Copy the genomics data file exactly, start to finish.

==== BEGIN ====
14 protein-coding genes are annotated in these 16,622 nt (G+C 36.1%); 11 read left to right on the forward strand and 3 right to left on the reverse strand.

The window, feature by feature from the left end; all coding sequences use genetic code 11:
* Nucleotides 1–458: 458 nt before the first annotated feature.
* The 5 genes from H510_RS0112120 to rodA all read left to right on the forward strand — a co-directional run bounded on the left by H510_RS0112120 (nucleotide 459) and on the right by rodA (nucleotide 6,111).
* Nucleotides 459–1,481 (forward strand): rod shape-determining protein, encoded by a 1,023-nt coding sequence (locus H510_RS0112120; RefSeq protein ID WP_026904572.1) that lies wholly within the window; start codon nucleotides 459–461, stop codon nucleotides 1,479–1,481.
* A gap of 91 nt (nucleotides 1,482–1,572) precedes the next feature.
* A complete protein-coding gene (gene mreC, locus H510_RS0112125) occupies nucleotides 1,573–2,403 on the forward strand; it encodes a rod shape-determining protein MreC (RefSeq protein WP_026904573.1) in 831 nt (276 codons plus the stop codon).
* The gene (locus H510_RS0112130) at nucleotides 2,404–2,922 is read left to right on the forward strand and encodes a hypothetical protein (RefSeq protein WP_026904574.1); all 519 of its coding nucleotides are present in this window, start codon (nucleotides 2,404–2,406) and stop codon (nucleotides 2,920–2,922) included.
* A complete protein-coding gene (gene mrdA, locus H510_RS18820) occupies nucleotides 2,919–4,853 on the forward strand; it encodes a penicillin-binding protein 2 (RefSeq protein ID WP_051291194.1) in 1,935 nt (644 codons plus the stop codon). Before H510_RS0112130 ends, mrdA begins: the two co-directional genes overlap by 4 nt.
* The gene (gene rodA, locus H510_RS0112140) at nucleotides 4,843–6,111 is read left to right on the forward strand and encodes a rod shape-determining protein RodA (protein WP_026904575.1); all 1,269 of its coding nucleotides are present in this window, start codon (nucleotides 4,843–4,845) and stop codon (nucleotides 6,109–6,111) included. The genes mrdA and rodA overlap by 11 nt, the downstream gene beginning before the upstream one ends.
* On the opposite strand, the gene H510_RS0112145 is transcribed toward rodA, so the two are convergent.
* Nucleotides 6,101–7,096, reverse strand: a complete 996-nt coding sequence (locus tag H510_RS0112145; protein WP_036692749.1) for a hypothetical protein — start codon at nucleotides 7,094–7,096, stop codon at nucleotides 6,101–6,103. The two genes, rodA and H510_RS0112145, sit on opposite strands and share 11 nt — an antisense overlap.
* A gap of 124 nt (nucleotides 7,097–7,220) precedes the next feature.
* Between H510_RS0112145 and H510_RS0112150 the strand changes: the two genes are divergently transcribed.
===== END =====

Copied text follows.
14 protein-coding genes are annotated in these 16,622 nt (G+C 36.1%); 11 read left to right on the forward strand and 3 right to left on the reverse strand.

The window, feature by feature from the left end; all coding sequences use genetic code 11:
* Nucleotides 1–458: 458 nt before the first annotated feature.
* The 5 genes from H510_RS0112120 to rodA all read left to right on the forward strand — a co-directional run bounded on the left by H510_RS0112120 (nucleotide 459) and on the right by rodA (nucleotide 6,111).
* Nucleotides 459–1,481 (forward strand): rod shape-determining protein, encoded by a 1,023-nt coding sequence (locus H510_RS0112120; RefSeq protein ID WP_026904572.1) that lies wholly within the window; start codon nucleotides 459–461, stop codon nucleotides 1,479–1,481.
* A gap of 91 nt (nucleotides 1,482–1,572) precedes the next feature.
* A complete protein-coding gene (gene mreC, locus H510_RS0112125) occupies nucleotides 1,573–2,403 on the forward strand; it encodes a rod shape-determining protein MreC (RefSeq protein WP_026904573.1) in 831 nt (276 codons plus the stop codon).
* The gene (locus H510_RS0112130) at nucleotides 2,404–2,922 is read left to right on the forward strand and encodes a hypothetical protein (RefSeq protein WP_026904574.1); all 519 of its coding nucleotides are present in this window, start codon (nucleotides 2,404–2,406) and stop codon (nucleotides 2,920–2,922) included.
* A complete protein-coding gene (gene mrdA, locus H510_RS18820) occupies nucleotides 2,919–4,853 on the forward strand; it encodes a penicillin-binding protein 2 (RefSeq protein ID WP_051291194.1) in 1,935 nt (644 codons plus the stop codon). Before H510_RS0112130 ends, mrdA begins: the two co-directional genes overlap by 4 nt.
* The gene (gene rodA, locus H510_RS0112140) at nucleotides 4,843–6,111 is read left to right on the forward strand and encodes a rod shape-determining protein RodA (protein WP_026904575.1); all 1,269 of its coding nucleotides are present in this window, start codon (nucleotides 4,843–4,845) and stop codon (nucleotides 6,109–6,111) included. The genes mrdA and rodA overlap by 11 nt, the downstream gene beginning before the upstream one ends.
* On the opposite strand, the gene H510_RS0112145 is transcribed toward rodA, so the two are convergent.
* Nucleotides 6,101–7,096, reverse strand: a complete 996-nt coding sequence (locus tag H510_RS0112145; protein WP_036692749.1) for a hypothetical protein — start codon at nucleotides 7,094–7,096, stop codon at nucleotides 6,101–6,103. The two genes, rodA and H510_RS0112145, sit on opposite strands and share 11 nt — an antisense overlap.
* A gap of 124 nt (nucleotides 7,097–7,220) precedes the next feature.
* Between H510_RS0112145 and H510_RS0112150 the strand changes: the two genes are divergently transcribed.